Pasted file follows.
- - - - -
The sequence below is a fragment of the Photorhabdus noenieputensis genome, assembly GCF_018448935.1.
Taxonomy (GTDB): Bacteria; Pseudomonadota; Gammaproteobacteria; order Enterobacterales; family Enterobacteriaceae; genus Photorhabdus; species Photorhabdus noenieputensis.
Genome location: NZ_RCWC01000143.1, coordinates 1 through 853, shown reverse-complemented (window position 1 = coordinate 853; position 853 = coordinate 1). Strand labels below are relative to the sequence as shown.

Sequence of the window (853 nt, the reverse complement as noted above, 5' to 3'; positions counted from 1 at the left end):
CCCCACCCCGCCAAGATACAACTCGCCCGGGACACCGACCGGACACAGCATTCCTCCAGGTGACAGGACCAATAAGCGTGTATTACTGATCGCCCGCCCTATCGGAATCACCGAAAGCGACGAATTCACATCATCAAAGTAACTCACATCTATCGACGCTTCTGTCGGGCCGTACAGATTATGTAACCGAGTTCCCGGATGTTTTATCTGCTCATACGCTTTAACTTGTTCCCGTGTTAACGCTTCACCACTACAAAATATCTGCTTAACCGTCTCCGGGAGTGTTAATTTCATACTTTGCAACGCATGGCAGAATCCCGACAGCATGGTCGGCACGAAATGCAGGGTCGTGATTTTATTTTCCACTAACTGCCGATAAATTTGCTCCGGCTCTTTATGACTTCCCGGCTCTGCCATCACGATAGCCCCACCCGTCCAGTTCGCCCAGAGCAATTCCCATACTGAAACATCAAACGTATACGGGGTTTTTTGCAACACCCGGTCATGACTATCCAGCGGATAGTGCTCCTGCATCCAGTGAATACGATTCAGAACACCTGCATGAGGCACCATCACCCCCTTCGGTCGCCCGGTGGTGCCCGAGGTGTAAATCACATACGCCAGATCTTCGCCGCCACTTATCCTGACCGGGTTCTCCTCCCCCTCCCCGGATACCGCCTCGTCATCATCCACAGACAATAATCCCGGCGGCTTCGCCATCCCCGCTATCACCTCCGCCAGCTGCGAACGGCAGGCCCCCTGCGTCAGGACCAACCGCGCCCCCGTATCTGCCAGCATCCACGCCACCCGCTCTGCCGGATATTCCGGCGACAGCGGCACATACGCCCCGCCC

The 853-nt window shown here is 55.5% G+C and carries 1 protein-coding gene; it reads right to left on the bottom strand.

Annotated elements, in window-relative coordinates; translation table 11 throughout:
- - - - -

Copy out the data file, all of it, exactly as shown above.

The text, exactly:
The sequence below is a fragment of the Photorhabdus noenieputensis genome, assembly GCF_018448935.1.
Taxonomy (GTDB): Bacteria; Pseudomonadota; Gammaproteobacteria; order Enterobacterales; family Enterobacteriaceae; genus Photorhabdus; species Photorhabdus noenieputensis.
Genome location: NZ_RCWC01000143.1, coordinates 1 through 853, shown reverse-complemented (window position 1 = coordinate 853; position 853 = coordinate 1). Strand labels below are relative to the sequence as shown.

Sequence of the window (853 nt, the reverse complement as noted above, 5' to 3'; positions counted from 1 at the left end):
CCCCACCCCGCCAAGATACAACTCGCCCGGGACACCGACCGGACACAGCATTCCTCCAGGTGACAGGACCAATAAGCGTGTATTACTGATCGCCCGCCCTATCGGAATCACCGAAAGCGACGAATTCACATCATCAAAGTAACTCACATCTATCGACGCTTCTGTCGGGCCGTACAGATTATGTAACCGAGTTCCCGGATGTTTTATCTGCTCATACGCTTTAACTTGTTCCCGTGTTAACGCTTCACCACTACAAAATATCTGCTTAACCGTCTCCGGGAGTGTTAATTTCATACTTTGCAACGCATGGCAGAATCCCGACAGCATGGTCGGCACGAAATGCAGGGTCGTGATTTTATTTTCCACTAACTGCCGATAAATTTGCTCCGGCTCTTTATGACTTCCCGGCTCTGCCATCACGATAGCCCCACCCGTCCAGTTCGCCCAGAGCAATTCCCATACTGAAACATCAAACGTATACGGGGTTTTTTGCAACACCCGGTCATGACTATCCAGCGGATAGTGCTCCTGCATCCAGTGAATACGATTCAGAACACCTGCATGAGGCACCATCACCCCCTTCGGTCGCCCGGTGGTGCCCGAGGTGTAAATCACATACGCCAGATCTTCGCCGCCACTTATCCTGACCGGGTTCTCCTCCCCCTCCCCGGATACCGCCTCGTCATCATCCACAGACAATAATCCCGGCGGCTTCGCCATCCCCGCTATCACCTCCGCCAGCTGCGAACGGCAGGCCCCCTGCGTCAGGACCAACCGCGCCCCCGTATCTGCCAGCATCCACGCCACCCGCTCTGCCGGATATTCCGGCGACAGCGGCACATACGCCCCGCCC

The 853-nt window shown here is 55.5% G+C and carries 1 protein-coding gene; it reads right to left on the bottom strand.

Annotated elements, in window-relative coordinates; translation table 11 throughout: